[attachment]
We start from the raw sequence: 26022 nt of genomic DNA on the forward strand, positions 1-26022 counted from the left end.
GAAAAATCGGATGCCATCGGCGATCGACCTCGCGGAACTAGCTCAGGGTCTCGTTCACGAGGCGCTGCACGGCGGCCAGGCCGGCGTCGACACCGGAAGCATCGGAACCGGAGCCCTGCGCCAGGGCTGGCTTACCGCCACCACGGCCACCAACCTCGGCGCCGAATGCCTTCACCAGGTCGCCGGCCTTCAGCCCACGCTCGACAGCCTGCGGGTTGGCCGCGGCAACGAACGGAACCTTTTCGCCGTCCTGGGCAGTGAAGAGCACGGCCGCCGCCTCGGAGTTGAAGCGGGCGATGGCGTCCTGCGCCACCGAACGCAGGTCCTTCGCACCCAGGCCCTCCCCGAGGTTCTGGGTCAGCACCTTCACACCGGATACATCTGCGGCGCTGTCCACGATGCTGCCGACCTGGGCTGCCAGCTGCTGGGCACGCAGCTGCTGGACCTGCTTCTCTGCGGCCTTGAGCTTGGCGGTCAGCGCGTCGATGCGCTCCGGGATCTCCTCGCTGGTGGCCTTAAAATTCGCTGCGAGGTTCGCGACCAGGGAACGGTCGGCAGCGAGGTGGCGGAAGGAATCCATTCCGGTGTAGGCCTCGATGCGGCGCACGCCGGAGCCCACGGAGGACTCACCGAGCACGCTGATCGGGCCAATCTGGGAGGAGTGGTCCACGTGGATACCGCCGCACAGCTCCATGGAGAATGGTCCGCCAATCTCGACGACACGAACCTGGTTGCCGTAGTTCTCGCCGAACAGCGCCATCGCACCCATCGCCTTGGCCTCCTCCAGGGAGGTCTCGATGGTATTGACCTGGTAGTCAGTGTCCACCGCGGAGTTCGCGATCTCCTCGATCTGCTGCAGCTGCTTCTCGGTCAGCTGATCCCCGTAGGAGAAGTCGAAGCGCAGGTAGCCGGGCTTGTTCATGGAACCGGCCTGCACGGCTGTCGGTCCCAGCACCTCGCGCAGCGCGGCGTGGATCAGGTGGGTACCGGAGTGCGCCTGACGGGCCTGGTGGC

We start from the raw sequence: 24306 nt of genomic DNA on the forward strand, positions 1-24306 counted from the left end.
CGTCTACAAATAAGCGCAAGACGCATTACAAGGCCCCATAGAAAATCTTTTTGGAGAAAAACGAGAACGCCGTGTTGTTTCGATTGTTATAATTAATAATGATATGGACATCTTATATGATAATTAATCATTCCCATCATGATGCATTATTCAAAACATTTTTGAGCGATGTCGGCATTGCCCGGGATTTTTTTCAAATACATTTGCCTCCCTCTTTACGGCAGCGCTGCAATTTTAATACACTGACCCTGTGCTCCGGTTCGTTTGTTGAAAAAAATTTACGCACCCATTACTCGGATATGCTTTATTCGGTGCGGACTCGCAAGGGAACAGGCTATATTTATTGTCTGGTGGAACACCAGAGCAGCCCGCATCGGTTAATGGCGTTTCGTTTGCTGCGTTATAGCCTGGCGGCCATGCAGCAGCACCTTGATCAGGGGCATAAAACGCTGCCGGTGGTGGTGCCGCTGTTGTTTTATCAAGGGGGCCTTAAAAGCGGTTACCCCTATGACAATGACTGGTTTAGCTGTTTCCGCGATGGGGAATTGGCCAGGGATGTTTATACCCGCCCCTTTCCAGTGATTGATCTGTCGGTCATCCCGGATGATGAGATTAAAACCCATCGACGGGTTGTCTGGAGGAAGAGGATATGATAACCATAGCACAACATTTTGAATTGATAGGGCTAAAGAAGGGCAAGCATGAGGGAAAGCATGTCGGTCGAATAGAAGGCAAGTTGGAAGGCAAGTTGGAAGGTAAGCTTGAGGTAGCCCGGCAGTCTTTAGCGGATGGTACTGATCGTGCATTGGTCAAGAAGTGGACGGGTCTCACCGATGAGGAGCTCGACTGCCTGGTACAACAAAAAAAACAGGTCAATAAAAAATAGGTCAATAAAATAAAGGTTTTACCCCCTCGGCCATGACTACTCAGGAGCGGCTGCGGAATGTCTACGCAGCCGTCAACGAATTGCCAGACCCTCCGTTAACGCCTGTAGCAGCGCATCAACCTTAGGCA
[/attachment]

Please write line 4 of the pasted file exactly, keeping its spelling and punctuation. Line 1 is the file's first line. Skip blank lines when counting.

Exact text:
CGTCTACAAATAAGCGCAAGACGCATTACAAGGCCCCATAGAAAATCTTTTTGGAGAAAAACGAGAACGCCGTGTTGTTTCGATTGTTATAATTAATAATGATATGGACATCTTATATGATAATTAATCATTCCCATCATGATGCATTATTCAAAACATTTTTGAGCGATGTCGGCATTGCCCGGGATTTTTTTCAAATACATTTGCCTCCCTCTTTACGGCAGCGCTGCAATTTTAATACACTGACCCTGTGCTCCGGTTCGTTTGTTGAAAAAAATTTACGCACCCATTACTCGGATATGCTTTATTCGGTGCGGACTCGCAAGGGAACAGGCTATATTTATTGTCTGGTGGAACACCAGAGCAGCCCGCATCGGTTAATGGCGTTTCGTTTGCTGCGTTATAGCCTGGCGGCCATGCAGCAGCACCTTGATCAGGGGCATAAAACGCTGCCGGTGGTGGTGCCGCTGTTGTTTTATCAAGGGGGCCTTAAAAGCGGTTACCCCTATGACAATGACTGGTTTAGCTGTTTCCGCGATGGGGAATTGGCCAGGGATGTTTATACCCGCCCCTTTCCAGTGATTGATCTGTCGGTCATCCCGGATGATGAGATTAAAACCCATCGACGGGTTGTCTGGAGGAAGAGGATATGATAACCATAGCACAACATTTTGAATTGATAGGGCTAAAGAAGGGCAAGCATGAGGGAAAGCATGTCGGTCGAATAGAAGGCAAGTTGGAAGGCAAGTTGGAAGGTAAGCTTGAGGTAGCCCGGCAGTCTTTAGCGGATGGTACTGATCGTGCATTGGTCAAGAAGTGGACGGGTCTCACCGATGAGGAGCTCGACTGCCTGGTACAACAAAAAAAACAGGTCAATAAAAAATAGGTCAATAAAATAAAGGTTTTACCCCCTCGGCCATGACTACTCAGGAGCGGCTGCGGAATGTCTACGCAGCCGTCAACGAATTGCCAGACCCTCCGTTAACGCCTGTAGCAGCGCATCAACCTTAGGCA